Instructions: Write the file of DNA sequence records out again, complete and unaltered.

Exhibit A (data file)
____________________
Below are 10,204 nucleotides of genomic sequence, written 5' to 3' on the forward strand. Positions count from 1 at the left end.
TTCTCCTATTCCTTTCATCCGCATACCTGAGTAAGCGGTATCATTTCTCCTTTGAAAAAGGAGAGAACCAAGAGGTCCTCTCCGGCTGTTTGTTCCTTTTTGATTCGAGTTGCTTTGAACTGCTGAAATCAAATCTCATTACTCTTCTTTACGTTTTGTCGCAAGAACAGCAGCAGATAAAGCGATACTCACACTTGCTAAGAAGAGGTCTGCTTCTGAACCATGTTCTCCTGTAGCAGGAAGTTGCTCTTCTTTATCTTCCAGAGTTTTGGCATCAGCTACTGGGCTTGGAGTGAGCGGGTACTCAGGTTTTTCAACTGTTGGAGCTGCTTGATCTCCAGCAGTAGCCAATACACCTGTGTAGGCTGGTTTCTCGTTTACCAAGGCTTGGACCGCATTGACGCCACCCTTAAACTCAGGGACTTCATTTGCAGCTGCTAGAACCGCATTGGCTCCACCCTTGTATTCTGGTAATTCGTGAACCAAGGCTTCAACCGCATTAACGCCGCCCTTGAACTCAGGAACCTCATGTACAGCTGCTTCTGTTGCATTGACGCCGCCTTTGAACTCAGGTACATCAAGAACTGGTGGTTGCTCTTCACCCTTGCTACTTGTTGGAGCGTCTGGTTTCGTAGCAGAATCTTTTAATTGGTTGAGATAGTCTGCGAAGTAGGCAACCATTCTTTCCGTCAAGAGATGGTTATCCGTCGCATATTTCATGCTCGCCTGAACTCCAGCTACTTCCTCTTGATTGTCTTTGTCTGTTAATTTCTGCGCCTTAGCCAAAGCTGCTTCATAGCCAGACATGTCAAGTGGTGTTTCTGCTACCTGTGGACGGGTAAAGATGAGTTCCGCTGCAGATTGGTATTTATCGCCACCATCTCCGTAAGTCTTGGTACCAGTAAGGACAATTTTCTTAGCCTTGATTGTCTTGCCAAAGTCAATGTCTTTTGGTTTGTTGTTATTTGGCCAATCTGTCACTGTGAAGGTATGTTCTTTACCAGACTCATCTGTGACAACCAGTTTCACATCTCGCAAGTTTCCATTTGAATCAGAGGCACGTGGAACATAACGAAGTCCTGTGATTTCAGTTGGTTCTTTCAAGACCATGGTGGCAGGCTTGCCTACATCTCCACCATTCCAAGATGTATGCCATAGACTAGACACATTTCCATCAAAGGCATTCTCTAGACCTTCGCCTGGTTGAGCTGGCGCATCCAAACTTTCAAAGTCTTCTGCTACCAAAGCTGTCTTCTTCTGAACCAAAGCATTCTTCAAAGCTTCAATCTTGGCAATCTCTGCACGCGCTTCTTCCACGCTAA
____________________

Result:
Below are 10,204 nucleotides of genomic sequence, written 5' to 3' on the forward strand. Positions count from 1 at the left end.
TTCTCCTATTCCTTTCATCCGCATACCTGAGTAAGCGGTATCATTTCTCCTTTGAAAAAGGAGAGAACCAAGAGGTCCTCTCCGGCTGTTTGTTCCTTTTTGATTCGAGTTGCTTTGAACTGCTGAAATCAAATCTCATTACTCTTCTTTACGTTTTGTCGCAAGAACAGCAGCAGATAAAGCGATACTCACACTTGCTAAGAAGAGGTCTGCTTCTGAACCATGTTCTCCTGTAGCAGGAAGTTGCTCTTCTTTATCTTCCAGAGTTTTGGCATCAGCTACTGGGCTTGGAGTGAGCGGGTACTCAGGTTTTTCAACTGTTGGAGCTGCTTGATCTCCAGCAGTAGCCAATACACCTGTGTAGGCTGGTTTCTCGTTTACCAAGGCTTGGACCGCATTGACGCCACCCTTAAACTCAGGGACTTCATTTGCAGCTGCTAGAACCGCATTGGCTCCACCCTTGTATTCTGGTAATTCGTGAACCAAGGCTTCAACCGCATTAACGCCGCCCTTGAACTCAGGAACCTCATGTACAGCTGCTTCTGTTGCATTGACGCCGCCTTTGAACTCAGGTACATCAAGAACTGGTGGTTGCTCTTCACCCTTGCTACTTGTTGGAGCGTCTGGTTTCGTAGCAGAATCTTTTAATTGGTTGAGATAGTCTGCGAAGTAGGCAACCATTCTTTCCGTCAAGAGATGGTTATCCGTCGCATATTTCATGCTCGCCTGAACTCCAGCTACTTCCTCTTGATTGTCTTTGTCTGTTAATTTCTGCGCCTTAGCCAAAGCTGCTTCATAGCCAGACATGTCAAGTGGTGTTTCTGCTACCTGTGGACGGGTAAAGATGAGTTCCGCTGCAGATTGGTATTTATCGCCACCATCTCCGTAAGTCTTGGTACCAGTAAGGACAATTTTCTTAGCCTTGATTGTCTTGCCAAAGTCAATGTCTTTTGGTTTGTTGTTATTTGGCCAATCTGTCACTGTGAAGGTATGTTCTTTACCAGACTCATCTGTGACAACCAGTTTCACATCTCGCAAGTTTCCATTTGAATCAGAGGCACGTGGAACATAACGAAGTCCTGTGATTTCAGTTGGTTCTTTCAAGACCATGGTGGCAGGCTTGCCTACATCTCCACCATTCCAAGATGTATGCCATAGACTAGACACATTTCCATCAAAGGCATTCTCTAGACCTTCGCCTGGTTGAGCTGGCGCATCCAAACTTTCAAAGTCTTCTGCTACCAAAGCTGTCTTCTTCTGAACCAAAGCATTCTTCAAAGCTTCAATCTTGGCAATCTCTGCACGCGCTTCTTCCACGCTAA